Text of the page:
Now that I’ve so cleverly persuaded you that it’s the interaction of a society with its individuals that matters, the society still needs to decide what are acceptable and unacceptable actions on the part of its members and then to act accordingly. If we as a society decide, for example, that child or forced marriage is wrong, then it should be wrong for all, even for those members practising a religion that condones it. The “category”, for want of a better word to the members of which specific social measures are applied becomes those enforcing the marriage, the parents or legal guardians of the children in question, etc. regardless of religion, age, sex etc.

19 thoughts on “Equality”

  1. This response looks like it’s addressing the original article but it isn’t. It’s meant to be a response to Lady Fly’s ‘Long Post, Middle of the Night’ response – but there was no “Reply” link for some reason and so I couldn’t hang this under her comments. I’m investigating

    I hesitated in responding only because I wanted others to contribute with their own points of view.  But nothing so far so I’ll put a few more words down.

    Agree with all the points in your first comment, about ideologies, live and let live etc. People should have the right to live they way they want as long as it doesn’t negatively impinge on others in the society.

    I never suggested people be forced to receive medical help and any intervention from the community / society is only activated if the proper channels – parents, guardians , etc have in some way failed the person in question.

    The flip with Aboriginals coming to “our” land is exactly the topic of Babakuiarea and it shows the silliness of trying to impose one culture on another. But I also don’t think the society and culture we brought from overseas is all bad. Sure some of the colonists did very bad things – there was systematic slaughter. But this was likely a few individuals on both sides – again, the idea that everything Aboriginals do is good and everything Europeans do is bad is blaming categories of people and not examining them one by one. There were both good, compassionate people and nasty opportunists on both sides – individuals, not races or even cultures.

    I’m a believer in a hierarchy of social structures from local to regional to national (and especially international but that’s another topic) so I concur with your points about societies and communities.

    Re the community being the best judge, as I’ve said above, it should only step in when the recognised mechanisms (parents, guardians) fail. I also agree with the idea that children have a say in things which is why I specifically said “young” children – those with insufficient experience or knowledge to make truly informed choices.

    I don’t think of myself as a socialist because that is a way to totalitarianism as has been proved time and again. I believe in a light touch for social constraints and live and let live. I’ve been running my own small business for 15 years and prefer it that way. I DO, however, have a large problem with Corporations who, I think, have become a destructive component in our societies – enormously powerful and influential and yet allowed to be completely amoral, self-servicing and anti-social. When they get to a level of influence that threatens our very social systems then they need to be broken up and scattered – as happened with Standard Oil in the USA – a monopoly broken up to become Caltex, Exxon, Mobil, Texaco and other oil companies. In 2007 Large private banks in the US were bailed out because they were seen as so big that letting them fail would be too devastating for the economy. Well those same banks are now over twice as large as they were in 2007 and absolutely nothing has been done (or will be done) to rein them in – a big adjustment is coming but no-one can predict when because the same banks completely control the US White House, House of Reps and the Senante (second largest contributor to Obama in both elections was Goldman Sachs)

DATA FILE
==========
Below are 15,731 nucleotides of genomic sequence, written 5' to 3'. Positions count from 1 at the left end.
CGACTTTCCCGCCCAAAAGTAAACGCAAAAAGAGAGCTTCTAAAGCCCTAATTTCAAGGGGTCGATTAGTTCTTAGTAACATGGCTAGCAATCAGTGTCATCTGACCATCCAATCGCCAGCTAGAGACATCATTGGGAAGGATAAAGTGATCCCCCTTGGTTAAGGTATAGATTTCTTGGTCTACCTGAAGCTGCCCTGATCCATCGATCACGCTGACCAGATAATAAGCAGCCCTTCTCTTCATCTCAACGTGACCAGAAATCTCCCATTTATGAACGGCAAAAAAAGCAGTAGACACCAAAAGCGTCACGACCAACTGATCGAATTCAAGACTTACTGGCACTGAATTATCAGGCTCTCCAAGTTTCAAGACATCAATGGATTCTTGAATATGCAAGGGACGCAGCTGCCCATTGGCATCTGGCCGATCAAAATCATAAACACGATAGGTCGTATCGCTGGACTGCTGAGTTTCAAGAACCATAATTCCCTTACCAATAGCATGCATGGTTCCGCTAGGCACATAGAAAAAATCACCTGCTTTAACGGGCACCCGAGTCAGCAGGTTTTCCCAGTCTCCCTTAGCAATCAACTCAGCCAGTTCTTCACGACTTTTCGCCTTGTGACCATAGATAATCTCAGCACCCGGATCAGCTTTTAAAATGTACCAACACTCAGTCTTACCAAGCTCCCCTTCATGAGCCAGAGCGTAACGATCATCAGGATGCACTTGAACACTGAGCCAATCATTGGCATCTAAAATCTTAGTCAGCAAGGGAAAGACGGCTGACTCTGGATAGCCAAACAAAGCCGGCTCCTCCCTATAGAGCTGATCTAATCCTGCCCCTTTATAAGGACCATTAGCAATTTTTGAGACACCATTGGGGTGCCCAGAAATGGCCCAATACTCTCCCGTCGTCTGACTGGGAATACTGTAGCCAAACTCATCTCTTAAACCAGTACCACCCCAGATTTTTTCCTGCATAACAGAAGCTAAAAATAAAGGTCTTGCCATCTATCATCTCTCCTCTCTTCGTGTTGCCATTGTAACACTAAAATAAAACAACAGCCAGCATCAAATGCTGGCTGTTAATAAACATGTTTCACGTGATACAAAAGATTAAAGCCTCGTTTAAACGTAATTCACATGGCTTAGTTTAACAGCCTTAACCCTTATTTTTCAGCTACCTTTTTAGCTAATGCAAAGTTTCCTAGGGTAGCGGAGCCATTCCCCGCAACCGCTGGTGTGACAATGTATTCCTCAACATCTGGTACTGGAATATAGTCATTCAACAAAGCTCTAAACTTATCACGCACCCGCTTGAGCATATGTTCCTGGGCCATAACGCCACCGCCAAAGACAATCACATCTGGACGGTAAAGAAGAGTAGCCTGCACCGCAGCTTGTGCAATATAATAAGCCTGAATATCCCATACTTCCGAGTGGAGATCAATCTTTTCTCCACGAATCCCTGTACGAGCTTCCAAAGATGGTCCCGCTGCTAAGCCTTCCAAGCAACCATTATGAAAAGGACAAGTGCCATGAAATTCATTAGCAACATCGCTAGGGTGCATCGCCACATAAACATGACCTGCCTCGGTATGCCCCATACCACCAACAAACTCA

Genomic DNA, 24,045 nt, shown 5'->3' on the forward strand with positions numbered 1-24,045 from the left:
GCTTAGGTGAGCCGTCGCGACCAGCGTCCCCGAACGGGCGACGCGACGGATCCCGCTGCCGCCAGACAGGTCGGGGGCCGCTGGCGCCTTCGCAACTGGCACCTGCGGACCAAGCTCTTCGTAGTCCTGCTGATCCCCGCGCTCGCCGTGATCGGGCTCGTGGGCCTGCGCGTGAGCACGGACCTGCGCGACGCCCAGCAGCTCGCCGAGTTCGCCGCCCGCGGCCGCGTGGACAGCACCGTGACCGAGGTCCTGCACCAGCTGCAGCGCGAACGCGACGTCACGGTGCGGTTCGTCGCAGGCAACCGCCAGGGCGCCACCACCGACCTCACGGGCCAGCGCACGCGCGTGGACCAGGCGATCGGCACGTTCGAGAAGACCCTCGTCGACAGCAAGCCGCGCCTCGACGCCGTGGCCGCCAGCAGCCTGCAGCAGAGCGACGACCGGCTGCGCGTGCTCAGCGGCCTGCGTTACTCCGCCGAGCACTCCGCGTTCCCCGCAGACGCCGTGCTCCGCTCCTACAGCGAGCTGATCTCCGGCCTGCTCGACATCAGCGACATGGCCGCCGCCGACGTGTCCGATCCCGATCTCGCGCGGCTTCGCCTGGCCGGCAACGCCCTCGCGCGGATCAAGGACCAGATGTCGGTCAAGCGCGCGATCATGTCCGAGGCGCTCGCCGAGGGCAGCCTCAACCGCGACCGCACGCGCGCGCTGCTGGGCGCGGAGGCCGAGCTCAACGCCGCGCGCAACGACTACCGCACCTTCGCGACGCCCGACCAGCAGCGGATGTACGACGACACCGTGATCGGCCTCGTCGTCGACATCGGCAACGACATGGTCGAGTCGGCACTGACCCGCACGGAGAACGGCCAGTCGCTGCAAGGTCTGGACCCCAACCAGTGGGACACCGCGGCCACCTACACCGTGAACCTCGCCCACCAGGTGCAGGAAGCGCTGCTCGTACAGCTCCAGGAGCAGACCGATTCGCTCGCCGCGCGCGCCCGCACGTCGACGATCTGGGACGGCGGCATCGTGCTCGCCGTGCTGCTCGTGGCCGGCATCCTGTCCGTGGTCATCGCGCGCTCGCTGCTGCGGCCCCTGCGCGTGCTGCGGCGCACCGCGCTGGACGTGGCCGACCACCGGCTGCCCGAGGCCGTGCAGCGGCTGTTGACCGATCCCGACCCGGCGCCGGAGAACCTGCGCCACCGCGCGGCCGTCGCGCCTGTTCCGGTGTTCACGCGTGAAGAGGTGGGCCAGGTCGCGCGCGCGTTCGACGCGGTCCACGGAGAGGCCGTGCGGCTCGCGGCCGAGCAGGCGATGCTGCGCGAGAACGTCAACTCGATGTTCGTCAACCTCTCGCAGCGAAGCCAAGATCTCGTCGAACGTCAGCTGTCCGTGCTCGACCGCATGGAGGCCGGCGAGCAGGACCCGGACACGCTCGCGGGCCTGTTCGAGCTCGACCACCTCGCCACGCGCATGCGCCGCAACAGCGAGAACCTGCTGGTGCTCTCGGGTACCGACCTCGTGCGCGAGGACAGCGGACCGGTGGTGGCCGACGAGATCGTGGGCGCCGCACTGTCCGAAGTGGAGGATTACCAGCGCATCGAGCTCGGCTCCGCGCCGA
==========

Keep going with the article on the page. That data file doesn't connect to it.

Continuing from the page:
Drink driving in a field somewhere is not illegal so go to it – it’s not an issue for me and I’m generally with you in allowing any activities which don’t impact others negatively – Note: both short-term and long-term – I see an enormous disaster looming for CSG wells with problems arising with our water tables long after the foreign companies have taken and sold the gas and then disappeared – no short-term problems – plenty of long-term ones

    Now… rave over. Someone else please come in and give us your thoughts. We won’t bite and you won’t get fly-bitten 🙂

  2. On the topic of not mentioning any race specifically in legislation; where does that sit as regards discrimination? Should there be separate discrimination legislation based on gender/race/culture etc.?